November 4, 2014
BOBBY SETTLEMIRES, APPELLANT
CAPITAL CITY INSURANCE COMPANY, APPELLEE
DATE OF JUDGMENT: 08/19/2013.
TRIBUNAL FROM WHICH APPEALED: MISSISSIPPI WORKERS' COMPENSATION. TRIBUNAL DISPOSITION: AFFIRMED ADMINISTRATIVE JUDGE'S AWARD OF PERMANENT PARTIAL DISABILITY BENEFITS FOR FIFTY PERCENT INDUSTRIAL LOSS OF CLAIMANT'S LOWER LEFT EXTREMITY.
FOR APPELLANT: PHIL R. HINTON, WENDELL JETT WILSON, TERRY LYNN WOOD.
FOR APPELLEE: LORALEIGH CHRISTINE PHILLIPS.
BEFORE LEE, C.J., ROBERTS AND CARLTON, JJ. IRVING AND GRIFFIS, P.JJ., BARNES, ISHEE, ROBERTS, CARLTON, MAXWELL, FAIR AND JAMES, JJ., CONCUR.
NATURE OF THE CASE: CIVIL - WORKERS' COMPENSATION
¶1. Bobby Settlemires seriously injured his left leg in an on-the-job injury on
September 12, 2008. Settlemires filed a petition to controvert. Capital City Insurance Company (CCI) admitted the injury was work-related but denied Settlemires was permanently disabled. The administrative judge (AJ) awarded Settlemires 87.5 weeks of permanent partial disability benefits for the fifty percent industrial loss of use of his lower left extremity. The Mississippi Workers' Compensation Commission affirmed the AJ's decision.
¶2. Settlemires then appealed to this Court. We reversed and remanded for the Commission to determine whether Settlemires raised the presumption of total occupational loss of the scheduled member and, if so, whether CCI adequately rebutted that presumption. See Settlemires v. Capital City Ins. Co., 114 So.3d 789, 792-93 (¶ 12) (Miss. Ct. App. 2013).
¶3. On remand, the Commission determined Settlemires did raise the presumption of total occupational loss of his lower left leg, but CCI adequately rebutted this presumption with overwhelming vocational and medical evidence showing Settlemires had the ability to earn the same wages as those at the time of his injury. Settlemires again appeals, arguing the Commission erred in failing to award him a one hundred percent industrial loss of use of his lower left leg.
STANDARD OF REVIEW
¶4. The standard of review in a workers' compensation case is well settled. If the findings of the Commission are supported by substantial evidence, then they are binding on this Court. Mitchell Buick, Pontiac & Equip. Co. v. Cash, 592 So.2d 978, 980 (Miss. 1991). " The [Commission] sits as the 'ultimate finder of facts' in deciding compensation cases, and therefore, 'its findings are subject to normal, deferential standards upon review.'" Pilate v. Int'l Plastics Corp., 727 So.2d 771, 774 (¶ 12) (Miss. Ct. App. 1999) (quotations omitted). " We are bound even though the 'evidence would convince the [C]ourt otherwise if it were instead the ultimate fact[-]finder.' We will overturn [the] Commission's decision only when there is an error of law or an unsupportable finding of fact." Montana's Sea Kettle Rest. v. Jones, 766 So.2d 100, 102 (¶ 7) (Miss. Ct. App. 2000) (quotation omitted).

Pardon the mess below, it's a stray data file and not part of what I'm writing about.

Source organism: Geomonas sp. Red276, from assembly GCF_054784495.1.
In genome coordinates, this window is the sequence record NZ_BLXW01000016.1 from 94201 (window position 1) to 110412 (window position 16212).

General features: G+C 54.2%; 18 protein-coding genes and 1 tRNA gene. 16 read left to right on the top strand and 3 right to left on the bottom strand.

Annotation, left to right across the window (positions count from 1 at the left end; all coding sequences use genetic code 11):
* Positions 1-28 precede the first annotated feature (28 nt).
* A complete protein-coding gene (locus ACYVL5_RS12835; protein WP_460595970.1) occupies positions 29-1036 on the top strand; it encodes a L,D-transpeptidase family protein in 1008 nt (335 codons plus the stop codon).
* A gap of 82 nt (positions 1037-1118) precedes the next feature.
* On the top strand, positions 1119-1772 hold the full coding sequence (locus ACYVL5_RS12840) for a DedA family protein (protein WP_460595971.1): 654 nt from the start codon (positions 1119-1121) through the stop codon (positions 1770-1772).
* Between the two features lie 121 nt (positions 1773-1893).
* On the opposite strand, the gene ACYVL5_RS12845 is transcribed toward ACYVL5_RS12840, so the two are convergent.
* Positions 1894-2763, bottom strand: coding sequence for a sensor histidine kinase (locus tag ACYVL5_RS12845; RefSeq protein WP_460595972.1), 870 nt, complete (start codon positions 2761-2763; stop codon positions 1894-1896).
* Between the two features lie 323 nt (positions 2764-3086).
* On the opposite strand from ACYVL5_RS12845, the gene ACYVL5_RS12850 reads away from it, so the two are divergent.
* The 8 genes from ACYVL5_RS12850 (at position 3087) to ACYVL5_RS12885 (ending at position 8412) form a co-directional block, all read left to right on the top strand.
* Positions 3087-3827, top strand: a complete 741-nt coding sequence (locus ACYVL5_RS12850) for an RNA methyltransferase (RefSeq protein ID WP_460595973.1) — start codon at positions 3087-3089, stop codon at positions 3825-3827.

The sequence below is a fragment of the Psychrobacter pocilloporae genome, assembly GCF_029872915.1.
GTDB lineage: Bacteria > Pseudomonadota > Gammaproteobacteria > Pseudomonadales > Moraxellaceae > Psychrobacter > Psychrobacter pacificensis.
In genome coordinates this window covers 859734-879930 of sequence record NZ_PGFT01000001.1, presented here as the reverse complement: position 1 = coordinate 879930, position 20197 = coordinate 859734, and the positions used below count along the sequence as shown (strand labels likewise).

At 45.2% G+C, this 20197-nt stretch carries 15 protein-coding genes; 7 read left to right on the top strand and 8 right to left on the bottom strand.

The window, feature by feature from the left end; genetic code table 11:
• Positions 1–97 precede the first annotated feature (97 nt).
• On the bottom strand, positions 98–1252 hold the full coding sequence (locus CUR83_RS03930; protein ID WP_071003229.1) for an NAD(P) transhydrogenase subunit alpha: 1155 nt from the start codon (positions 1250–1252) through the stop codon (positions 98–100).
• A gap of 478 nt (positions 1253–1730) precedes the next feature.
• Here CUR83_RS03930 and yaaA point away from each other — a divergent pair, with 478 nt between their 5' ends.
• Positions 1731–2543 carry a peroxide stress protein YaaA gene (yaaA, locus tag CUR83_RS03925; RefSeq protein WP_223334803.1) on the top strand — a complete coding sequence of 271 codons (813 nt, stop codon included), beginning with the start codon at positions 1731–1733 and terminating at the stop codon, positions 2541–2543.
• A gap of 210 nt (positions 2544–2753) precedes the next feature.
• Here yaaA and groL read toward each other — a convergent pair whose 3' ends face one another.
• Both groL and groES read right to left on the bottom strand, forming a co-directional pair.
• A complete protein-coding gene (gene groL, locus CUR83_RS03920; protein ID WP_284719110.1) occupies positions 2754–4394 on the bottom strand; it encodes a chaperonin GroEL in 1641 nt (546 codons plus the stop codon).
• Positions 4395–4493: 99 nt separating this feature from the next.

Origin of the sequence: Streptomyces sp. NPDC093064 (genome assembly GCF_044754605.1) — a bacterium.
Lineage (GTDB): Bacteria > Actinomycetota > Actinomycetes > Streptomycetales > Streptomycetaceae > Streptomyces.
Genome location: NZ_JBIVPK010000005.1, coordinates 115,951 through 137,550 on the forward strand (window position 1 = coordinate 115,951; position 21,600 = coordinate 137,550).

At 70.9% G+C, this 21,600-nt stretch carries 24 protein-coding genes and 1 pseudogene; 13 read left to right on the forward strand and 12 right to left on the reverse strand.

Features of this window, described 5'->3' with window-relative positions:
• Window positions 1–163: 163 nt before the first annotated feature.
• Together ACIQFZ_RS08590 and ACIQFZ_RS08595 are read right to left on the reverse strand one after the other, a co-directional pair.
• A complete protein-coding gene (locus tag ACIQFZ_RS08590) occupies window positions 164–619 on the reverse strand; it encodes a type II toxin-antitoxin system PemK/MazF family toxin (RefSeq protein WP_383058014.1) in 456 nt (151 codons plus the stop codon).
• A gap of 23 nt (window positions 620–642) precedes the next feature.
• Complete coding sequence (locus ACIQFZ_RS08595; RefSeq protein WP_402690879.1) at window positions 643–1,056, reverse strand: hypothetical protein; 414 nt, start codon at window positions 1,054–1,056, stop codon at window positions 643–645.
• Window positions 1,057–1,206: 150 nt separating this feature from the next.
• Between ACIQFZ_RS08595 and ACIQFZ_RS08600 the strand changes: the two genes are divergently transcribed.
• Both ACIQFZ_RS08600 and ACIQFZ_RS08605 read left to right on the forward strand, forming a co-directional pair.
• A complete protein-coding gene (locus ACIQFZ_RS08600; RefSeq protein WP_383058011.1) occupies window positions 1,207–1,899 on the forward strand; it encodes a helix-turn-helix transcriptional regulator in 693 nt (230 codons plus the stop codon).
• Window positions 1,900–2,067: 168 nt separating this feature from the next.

¶5. Settlemires contends the Commission erred in failing to award him a one hundred percent industrial loss of use of his lower left leg. In Meridian Professional Baseball Club v. Jensen, 828 So.2d 740, 747-48 (¶ 21) (Miss. 2002), the Mississippi Supreme Court stated:
Where a permanent partial disability renders a worker unable to continue in the position held at the time of injury, we hold that such inability creates a rebuttable presumption of total occupational loss of the member, subject to other proof of the claimant's ability to earn the same wages which the claimant was receiving at the time of injury. The presumption arises when the claimant establishes that he has made a reasonable effort but has been unable to find work in his usual employment, or makes other proof of his inability to perform the substantial acts of his usual employment. Rebuttal is shown by all the evidence concerning wage-earning capacity, including education and training which the claimant has had, his age, continuance of pain, and any other related circumstances.
The supreme court defined " [u]sual employment in this context [as] the jobs in which the claimant has past experience, jobs requiring similar skills, or jobs for which the worker is otherwise suited by his age, education, experience, and any
other relevant factual criteria." Id. at 747 (¶ 20).
¶6. The AJ had found that " [Settlemires] cannot do everything he did in his previous line of work for the same period that he did them before, he clearly can do them for some time period. He can drive a truck, but not for as long of a time period." Agreeing with the AJ's findings, the Commission determined that Settlemires's " injury did not prevent him from performing the specific 'substantial acts' of employment, but rather limited the duration which these 'substantial acts' could be performed." The Commission also noted that Settlemires performed his same pre-injury job for approximately five months after reaching maximum medical improvement. The Commission further found Settlemires could perform jobs similar to his employment prior to working in the timber industry. According to Bruce Brawner, the licensed vocational-rehabilitation counselor, Settlemires had the education, training, and experience to find employment within his restrictions. Settlemires testified he had applied for several jobs without success. However, Settlemires admitted that several of his unsuccessful job applications were the result of the poor economy and not necessarily due to his work restrictions. See Lott v. Hudspeth, 26 So.3d 1044, 1050 (¶ 22) (Miss. 2010) (claimant's unemployability must be related to injury, not " depressed economic conditions" ).
¶7. We find the Commission's decision was supported by substantial evidence; thus, we affirm.
¶8. THE JUDGMENT OF THE MISSISSIPPI WORKERS' COMPENSATION COMMISSION IS AFFIRMED. ALL COSTS OF THIS APPEAL ARE ASSESSED TO THE APPELLANT.
IRVING AND GRIFFIS, P.JJ., BARNES, ISHEE, ROBERTS, CARLTON, MAXWELL, FAIR AND JAMES, JJ., CONCUR.